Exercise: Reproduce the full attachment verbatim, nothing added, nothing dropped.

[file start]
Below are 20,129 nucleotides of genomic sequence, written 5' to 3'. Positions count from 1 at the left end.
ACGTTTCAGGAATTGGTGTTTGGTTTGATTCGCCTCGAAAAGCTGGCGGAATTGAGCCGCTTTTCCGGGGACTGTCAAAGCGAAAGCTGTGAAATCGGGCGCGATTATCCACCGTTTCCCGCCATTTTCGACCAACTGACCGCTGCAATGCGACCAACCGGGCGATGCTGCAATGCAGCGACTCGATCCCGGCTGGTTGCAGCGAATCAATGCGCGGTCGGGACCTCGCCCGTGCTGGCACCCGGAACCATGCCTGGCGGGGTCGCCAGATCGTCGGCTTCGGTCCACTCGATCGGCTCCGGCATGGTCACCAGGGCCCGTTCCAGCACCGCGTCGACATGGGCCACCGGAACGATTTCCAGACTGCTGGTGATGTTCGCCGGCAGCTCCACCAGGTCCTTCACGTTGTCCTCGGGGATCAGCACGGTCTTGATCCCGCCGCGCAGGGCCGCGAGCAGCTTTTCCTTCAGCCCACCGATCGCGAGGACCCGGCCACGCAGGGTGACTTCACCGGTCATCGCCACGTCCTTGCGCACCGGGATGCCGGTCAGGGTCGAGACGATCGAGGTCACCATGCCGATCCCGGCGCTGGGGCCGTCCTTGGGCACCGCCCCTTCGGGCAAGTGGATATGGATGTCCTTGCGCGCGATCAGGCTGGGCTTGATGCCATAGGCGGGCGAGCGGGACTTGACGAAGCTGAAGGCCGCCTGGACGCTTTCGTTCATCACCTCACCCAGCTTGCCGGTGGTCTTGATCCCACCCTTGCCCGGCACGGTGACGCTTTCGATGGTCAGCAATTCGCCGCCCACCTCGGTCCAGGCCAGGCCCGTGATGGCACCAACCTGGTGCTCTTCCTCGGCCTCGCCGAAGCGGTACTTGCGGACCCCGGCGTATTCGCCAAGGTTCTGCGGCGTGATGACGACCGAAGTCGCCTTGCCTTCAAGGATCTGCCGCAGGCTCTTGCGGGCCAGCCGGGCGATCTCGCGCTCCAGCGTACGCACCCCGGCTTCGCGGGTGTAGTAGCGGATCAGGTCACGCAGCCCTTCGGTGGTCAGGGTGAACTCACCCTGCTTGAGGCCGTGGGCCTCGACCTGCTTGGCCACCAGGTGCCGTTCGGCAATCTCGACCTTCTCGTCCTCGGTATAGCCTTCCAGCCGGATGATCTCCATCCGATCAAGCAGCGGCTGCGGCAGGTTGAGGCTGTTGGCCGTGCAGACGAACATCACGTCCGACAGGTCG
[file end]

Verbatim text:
Below are 20,129 nucleotides of genomic sequence, written 5' to 3'. Positions count from 1 at the left end.
ACGTTTCAGGAATTGGTGTTTGGTTTGATTCGCCTCGAAAAGCTGGCGGAATTGAGCCGCTTTTCCGGGGACTGTCAAAGCGAAAGCTGTGAAATCGGGCGCGATTATCCACCGTTTCCCGCCATTTTCGACCAACTGACCGCTGCAATGCGACCAACCGGGCGATGCTGCAATGCAGCGACTCGATCCCGGCTGGTTGCAGCGAATCAATGCGCGGTCGGGACCTCGCCCGTGCTGGCACCCGGAACCATGCCTGGCGGGGTCGCCAGATCGTCGGCTTCGGTCCACTCGATCGGCTCCGGCATGGTCACCAGGGCCCGTTCCAGCACCGCGTCGACATGGGCCACCGGAACGATTTCCAGACTGCTGGTGATGTTCGCCGGCAGCTCCACCAGGTCCTTCACGTTGTCCTCGGGGATCAGCACGGTCTTGATCCCGCCGCGCAGGGCCGCGAGCAGCTTTTCCTTCAGCCCACCGATCGCGAGGACCCGGCCACGCAGGGTGACTTCACCGGTCATCGCCACGTCCTTGCGCACCGGGATGCCGGTCAGGGTCGAGACGATCGAGGTCACCATGCCGATCCCGGCGCTGGGGCCGTCCTTGGGCACCGCCCCTTCGGGCAAGTGGATATGGATGTCCTTGCGCGCGATCAGGCTGGGCTTGATGCCATAGGCGGGCGAGCGGGACTTGACGAAGCTGAAGGCCGCCTGGACGCTTTCGTTCATCACCTCACCCAGCTTGCCGGTGGTCTTGATCCCACCCTTGCCCGGCACGGTGACGCTTTCGATGGTCAGCAATTCGCCGCCCACCTCGGTCCAGGCCAGGCCCGTGATGGCACCAACCTGGTGCTCTTCCTCGGCCTCGCCGAAGCGGTACTTGCGGACCCCGGCGTATTCGCCAAGGTTCTGCGGCGTGATGACGACCGAAGTCGCCTTGCCTTCAAGGATCTGCCGCAGGCTCTTGCGGGCCAGCCGGGCGATCTCGCGCTCCAGCGTACGCACCCCGGCTTCGCGGGTGTAGTAGCGGATCAGGTCACGCAGCCCTTCGGTGGTCAGGGTGAACTCACCCTGCTTGAGGCCGTGGGCCTCGACCTGCTTGGCCACCAGGTGCCGTTCGGCAATCTCGACCTTCTCGTCCTCGGTATAGCCTTCCAGCCGGATGATCTCCATCCGATCAAGCAGCGGCTGCGGCAGGTTGAGGCTGTTGGCCGTGCAGACGAACATCACGTCCGACAGGTCG